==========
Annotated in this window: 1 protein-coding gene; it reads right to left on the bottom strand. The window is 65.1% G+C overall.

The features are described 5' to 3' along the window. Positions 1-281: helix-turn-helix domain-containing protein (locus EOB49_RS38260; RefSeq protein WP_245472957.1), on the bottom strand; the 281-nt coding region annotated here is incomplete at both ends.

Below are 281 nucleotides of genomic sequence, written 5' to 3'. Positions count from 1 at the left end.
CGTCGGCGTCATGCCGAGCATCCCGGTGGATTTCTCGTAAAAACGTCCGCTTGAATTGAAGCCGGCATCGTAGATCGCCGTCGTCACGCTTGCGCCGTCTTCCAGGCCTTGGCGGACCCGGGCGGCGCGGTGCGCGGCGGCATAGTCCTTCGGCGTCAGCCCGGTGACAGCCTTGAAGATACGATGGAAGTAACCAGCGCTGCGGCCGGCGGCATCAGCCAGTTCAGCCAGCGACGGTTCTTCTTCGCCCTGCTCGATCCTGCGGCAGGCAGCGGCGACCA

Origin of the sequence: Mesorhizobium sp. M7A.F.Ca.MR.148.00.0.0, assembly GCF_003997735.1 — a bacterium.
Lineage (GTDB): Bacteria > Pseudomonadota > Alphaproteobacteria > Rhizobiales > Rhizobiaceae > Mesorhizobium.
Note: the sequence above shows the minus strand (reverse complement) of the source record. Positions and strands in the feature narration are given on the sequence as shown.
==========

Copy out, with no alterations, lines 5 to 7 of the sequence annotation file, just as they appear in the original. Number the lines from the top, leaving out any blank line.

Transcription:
Origin of the sequence: Mesorhizobium sp. M7A.F.Ca.MR.148.00.0.0, assembly GCF_003997735.1 — a bacterium.
Lineage (GTDB): Bacteria > Pseudomonadota > Alphaproteobacteria > Rhizobiales > Rhizobiaceae > Mesorhizobium.
Note: the sequence above shows the minus strand (reverse complement) of the source record. Positions and strands in the feature narration are given on the sequence as shown.